Buketan Workshop in Batang
On Sunday morning 6 October I went to Miss Siti home. I was at her sisters home last time and filmed Nurul with her sister, mother and aunt making Batik. I met Miss Siti when I came before, meeting the family and was surprised to find someone there speaking English very well. I discuss with Miss Siti many things regarding Batik; natural dyes, experimenting on different fabrics and how to improve on synthetic dye. I asked if she was interested in hosting a try-out Workshop. I hope to return next time organizing a Summerschool for batikmakers. In this Summerschool I hope to work with different subjects regarding the Indo-European influence and what knowlegde had been lost, like for example dyeing Batik with Mengkudu red. As I try-out I prepared a workshop on the development of the ‘Buketan’ motif. Now still used in Pekalongan, but you find it through out the North coast in different versions. Some look more like the origin of the motif, an Indian Tree of Life like in Chintz, or the Peranakan Chinese vase also found on ceramics. The Buketan looks more like old Dutch vanitas painting or like French wall-paper motifs. I included images of Batiks next to their source. To my surprise they right away took the photo of the ‘Nutmeg’ Tree of life Batik attributed to Von Franquemont. They made drawings of their classic motifs and the resemblance is very strong. An interesting find that I did not suspect.
Miss Siti sharing her experiments
Miss Nurul showing her Batik
Miss Siti also shared her experiments with me of Natural dyes on locally woven textiles. She views her work as a Batikmaker much more as an artists then working in the tradition of the region. I am happy I could already buy some of her works & ordered new ones also. She will be one of artist joining my ‘Tiga Negeri’ project. Looking forward to her version of the Java Print classic ‘Good Living’.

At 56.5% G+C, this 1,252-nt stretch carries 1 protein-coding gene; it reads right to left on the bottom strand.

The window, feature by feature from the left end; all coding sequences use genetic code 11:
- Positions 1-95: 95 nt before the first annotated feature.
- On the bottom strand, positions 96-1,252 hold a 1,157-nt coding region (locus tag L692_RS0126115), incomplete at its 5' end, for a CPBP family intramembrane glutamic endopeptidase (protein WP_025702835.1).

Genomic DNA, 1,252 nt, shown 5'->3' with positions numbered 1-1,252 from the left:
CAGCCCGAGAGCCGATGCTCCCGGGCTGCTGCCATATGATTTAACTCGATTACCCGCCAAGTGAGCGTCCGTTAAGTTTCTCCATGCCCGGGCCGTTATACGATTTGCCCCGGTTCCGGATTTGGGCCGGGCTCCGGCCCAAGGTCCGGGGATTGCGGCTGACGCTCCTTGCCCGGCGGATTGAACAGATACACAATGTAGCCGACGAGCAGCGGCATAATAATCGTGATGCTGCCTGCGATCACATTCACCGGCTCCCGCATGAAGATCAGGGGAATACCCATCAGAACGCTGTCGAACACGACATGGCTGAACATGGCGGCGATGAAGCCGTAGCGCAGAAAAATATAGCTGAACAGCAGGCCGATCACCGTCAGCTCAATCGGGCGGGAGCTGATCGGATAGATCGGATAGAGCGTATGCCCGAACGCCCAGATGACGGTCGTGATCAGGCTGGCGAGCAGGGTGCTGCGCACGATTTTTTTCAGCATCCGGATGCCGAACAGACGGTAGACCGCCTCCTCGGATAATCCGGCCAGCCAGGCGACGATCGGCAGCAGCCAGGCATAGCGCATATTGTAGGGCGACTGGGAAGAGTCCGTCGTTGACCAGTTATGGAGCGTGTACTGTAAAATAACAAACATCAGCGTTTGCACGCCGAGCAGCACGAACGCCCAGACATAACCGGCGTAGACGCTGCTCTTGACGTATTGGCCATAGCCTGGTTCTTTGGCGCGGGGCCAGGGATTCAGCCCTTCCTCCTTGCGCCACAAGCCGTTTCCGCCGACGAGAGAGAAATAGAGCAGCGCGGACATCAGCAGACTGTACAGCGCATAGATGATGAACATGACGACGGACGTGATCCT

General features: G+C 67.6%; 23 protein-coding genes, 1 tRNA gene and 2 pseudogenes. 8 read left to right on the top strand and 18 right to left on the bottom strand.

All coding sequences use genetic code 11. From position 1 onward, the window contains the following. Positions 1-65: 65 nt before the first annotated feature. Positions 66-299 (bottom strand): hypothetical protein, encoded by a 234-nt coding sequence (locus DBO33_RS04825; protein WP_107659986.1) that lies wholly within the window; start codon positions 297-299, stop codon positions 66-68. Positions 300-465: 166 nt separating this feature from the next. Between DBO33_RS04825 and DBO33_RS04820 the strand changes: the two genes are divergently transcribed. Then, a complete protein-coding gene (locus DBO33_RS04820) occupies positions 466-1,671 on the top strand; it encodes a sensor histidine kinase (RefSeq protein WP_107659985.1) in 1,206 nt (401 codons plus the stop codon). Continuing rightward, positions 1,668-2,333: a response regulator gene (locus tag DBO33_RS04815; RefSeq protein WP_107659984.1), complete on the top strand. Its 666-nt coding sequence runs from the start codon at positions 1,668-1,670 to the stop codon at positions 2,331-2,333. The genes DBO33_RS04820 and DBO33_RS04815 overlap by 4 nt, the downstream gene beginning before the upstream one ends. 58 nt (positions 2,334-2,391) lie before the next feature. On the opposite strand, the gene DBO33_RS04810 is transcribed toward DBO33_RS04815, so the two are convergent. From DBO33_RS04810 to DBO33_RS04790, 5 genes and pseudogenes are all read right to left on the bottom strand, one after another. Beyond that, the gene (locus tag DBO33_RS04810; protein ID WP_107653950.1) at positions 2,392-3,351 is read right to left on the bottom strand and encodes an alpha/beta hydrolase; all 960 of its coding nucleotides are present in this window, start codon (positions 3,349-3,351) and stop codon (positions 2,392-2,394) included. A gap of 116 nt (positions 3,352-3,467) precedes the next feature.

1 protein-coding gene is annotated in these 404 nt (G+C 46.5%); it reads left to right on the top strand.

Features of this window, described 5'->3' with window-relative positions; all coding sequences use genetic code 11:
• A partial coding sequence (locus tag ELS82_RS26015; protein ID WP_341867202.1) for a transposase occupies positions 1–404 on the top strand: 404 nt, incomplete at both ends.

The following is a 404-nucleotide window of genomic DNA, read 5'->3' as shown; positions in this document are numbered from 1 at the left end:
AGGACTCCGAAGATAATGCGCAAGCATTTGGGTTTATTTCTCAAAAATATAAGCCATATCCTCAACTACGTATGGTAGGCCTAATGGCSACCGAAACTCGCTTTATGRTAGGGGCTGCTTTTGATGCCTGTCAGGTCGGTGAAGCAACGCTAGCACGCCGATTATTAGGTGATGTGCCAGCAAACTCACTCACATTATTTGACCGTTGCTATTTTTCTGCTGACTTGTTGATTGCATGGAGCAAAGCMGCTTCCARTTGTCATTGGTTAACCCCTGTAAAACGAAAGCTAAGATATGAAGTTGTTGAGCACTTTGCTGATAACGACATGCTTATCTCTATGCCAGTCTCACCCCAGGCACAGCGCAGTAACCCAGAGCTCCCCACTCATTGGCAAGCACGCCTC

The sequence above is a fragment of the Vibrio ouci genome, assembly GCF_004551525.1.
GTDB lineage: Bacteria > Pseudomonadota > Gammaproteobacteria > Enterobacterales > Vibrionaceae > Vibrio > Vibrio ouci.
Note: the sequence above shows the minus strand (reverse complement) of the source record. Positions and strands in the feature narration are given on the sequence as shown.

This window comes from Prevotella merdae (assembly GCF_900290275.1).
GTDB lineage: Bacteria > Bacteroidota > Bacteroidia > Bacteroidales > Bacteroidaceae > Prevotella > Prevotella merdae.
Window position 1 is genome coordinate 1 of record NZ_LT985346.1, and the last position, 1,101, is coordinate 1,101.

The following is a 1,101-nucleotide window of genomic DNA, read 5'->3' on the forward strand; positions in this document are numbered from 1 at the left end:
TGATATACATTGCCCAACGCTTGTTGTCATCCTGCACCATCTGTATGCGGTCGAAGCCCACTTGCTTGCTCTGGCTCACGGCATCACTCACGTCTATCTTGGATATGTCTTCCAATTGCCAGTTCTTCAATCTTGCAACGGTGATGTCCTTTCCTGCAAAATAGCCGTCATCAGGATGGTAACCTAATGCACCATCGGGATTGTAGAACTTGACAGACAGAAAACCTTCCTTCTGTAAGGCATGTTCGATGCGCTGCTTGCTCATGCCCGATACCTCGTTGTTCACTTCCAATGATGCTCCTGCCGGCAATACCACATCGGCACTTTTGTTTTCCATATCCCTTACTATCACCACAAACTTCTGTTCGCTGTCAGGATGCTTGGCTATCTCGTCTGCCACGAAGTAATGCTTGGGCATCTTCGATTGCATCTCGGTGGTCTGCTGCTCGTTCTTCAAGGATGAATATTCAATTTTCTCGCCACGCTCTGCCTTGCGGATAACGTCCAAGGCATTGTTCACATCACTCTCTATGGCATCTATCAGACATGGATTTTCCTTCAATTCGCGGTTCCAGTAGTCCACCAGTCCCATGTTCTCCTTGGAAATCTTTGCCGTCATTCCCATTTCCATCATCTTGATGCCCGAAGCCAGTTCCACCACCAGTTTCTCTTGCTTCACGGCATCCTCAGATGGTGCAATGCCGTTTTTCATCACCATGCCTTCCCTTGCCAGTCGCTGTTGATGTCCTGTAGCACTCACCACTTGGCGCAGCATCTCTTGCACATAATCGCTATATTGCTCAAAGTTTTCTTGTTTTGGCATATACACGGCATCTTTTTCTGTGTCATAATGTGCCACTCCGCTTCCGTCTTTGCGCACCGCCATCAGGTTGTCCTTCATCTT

Miss Nurul shared her finished Batiks, beautiful fine detailed selendangs. You don’t come across them often, they take much more time to make and so many makers prefer to make Sarongs they can sell for a higher price. Actually all Nurul’s Slendangs were priced the same, so I adviced her to price them according to detail, amount of time making. Hope she asked more next time. She makes the Batiks in her free time and in her holidays. She loves making them and I am so happy this new generations is her to continue the Batik legacy of the Batang region. Also Nurul’s younger sister is making them and their mother is so proud. So am I!￼
Batik Parade in Pekalongan
After a delicious lunch Miss Siti prepared for us, I had to rush back to Pekalongan. I was asked to be part of the jury for the Karnaval Kostum Batik, also known as the Batik Parade. It was a dream come true and it turned out being a big job. I got a stack of papers and I had to judge 80 participants in 5 categories on 3 points, creativity & idea - execution of the idea - performance & delivery, extra points could be made for following the theme ‘Sea Life’ and using the ‘Sekar Jagad’ batikmotif. Every participant would show off their outfit in front of us. Some had a dance, a story line with extra participants and some just walked passed us. The outfits were all so wonderful, so much work went in to them and some seemed so heavy for the wearer. It was very hot, yet all smiled. I enjoyed it so much and tried to make a good judgement, many based on how much Batik was used. Most included printed textiles and only a few Batik Cap.